Outgoing Sydney Opera House chairman Kim Williams stormed out of his final board meeting in disgust at chief executive Louise Herron’s management of the restaurant tender that forced Guillaume Brahimi from the building.
The tender process was on the agenda at a meeting of the Opera House Trustees on September 17.
Ms Herron gave an impassioned defence of her actions, and those of her management team, during which an irate Mr Williams rose and told her “I’m over you”, before walking out of the room. He tendered his resignation to Arts Minister George Souris shortly afterwards.
Following Mr Williams’ departure, the trustees implored Ms Herron to re-engage with Brahimi in the hope he could be persuaded to keep his restaurant, Guillaume at Bennelong, in its current form. The pair met secretly on Friday.
The Opera House has not formally asked Brahimi to stay beyond the expiry of his lease on December 31, but the request is expected to be made shortly.
After a publicised global search, only two tenders were received by Ms Herron – one from breakfast cook Bill Granger in association with John and Leon Fink’s hospitality empire, and the other from the operators of the Stokehouse in Melbourne’s St Kilda.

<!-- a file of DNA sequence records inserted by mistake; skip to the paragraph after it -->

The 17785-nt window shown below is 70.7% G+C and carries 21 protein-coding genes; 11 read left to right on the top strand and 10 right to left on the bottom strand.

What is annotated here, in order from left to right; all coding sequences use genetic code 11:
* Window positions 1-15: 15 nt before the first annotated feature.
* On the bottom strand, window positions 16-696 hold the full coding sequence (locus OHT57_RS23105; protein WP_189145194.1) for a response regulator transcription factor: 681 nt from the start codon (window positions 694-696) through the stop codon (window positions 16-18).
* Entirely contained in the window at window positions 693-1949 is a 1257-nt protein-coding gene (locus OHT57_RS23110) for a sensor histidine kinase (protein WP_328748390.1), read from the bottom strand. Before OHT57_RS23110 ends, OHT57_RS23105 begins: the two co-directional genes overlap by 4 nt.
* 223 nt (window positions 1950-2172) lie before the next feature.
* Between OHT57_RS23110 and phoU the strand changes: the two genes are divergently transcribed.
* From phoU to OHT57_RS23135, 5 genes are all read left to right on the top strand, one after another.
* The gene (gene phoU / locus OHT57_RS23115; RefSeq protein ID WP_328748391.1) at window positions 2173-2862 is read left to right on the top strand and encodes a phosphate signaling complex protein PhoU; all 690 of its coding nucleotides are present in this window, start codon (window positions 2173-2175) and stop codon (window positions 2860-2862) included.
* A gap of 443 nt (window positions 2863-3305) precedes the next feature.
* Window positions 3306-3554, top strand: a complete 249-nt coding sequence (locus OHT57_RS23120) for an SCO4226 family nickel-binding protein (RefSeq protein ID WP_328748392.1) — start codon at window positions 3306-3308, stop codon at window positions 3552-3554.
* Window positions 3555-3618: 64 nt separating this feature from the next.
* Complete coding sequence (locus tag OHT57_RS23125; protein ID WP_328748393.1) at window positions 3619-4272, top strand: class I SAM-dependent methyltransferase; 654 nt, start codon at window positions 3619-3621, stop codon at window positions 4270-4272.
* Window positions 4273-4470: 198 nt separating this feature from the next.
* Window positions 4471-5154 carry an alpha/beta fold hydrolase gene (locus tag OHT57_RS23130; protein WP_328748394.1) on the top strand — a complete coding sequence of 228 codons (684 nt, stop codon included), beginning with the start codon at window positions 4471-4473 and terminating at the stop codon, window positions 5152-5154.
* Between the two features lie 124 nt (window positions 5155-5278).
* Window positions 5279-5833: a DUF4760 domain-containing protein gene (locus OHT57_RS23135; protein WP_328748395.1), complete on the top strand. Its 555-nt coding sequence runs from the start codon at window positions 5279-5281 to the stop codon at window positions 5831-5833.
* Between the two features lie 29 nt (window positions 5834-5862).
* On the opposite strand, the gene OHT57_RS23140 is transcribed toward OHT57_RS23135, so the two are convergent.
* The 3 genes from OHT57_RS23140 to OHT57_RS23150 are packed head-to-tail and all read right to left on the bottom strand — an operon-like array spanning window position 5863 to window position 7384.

At the AFL grand final on Saturday, Leon Fink defended his bid, saying that Granger “isn’t just scrambled eggs. He’s got the support of [Quay chef] Peter Gilmore”.
Ms Herron also attracted criticism from the board after engaging consultants from global junk and pet food conglomerate Mars Group. Last year she appointed Opera House commercial director David Watson, who was previously a senior lawyer at Mars’ dog food business in Hong Kong.
One trustee bemoaned the tender process being run by accountants who “wouldn’t know a pork chop from a chow mein”. Another argued that Ms Herron had reasonably wanted to cut the generous margins Brahimi had built into his monopoly in-house catering.
On top of Mr Williams’ departure, the Opera House management is in flux with three other trustees’ terms expiring this year – Robert Leece and arts figures Leo Schofield and Renata Kaldor. Aussie Home Loans founder John Symond was appointed chairman on Friday.
Joe Aston writes The Australian Financial Review’s Rear Window column.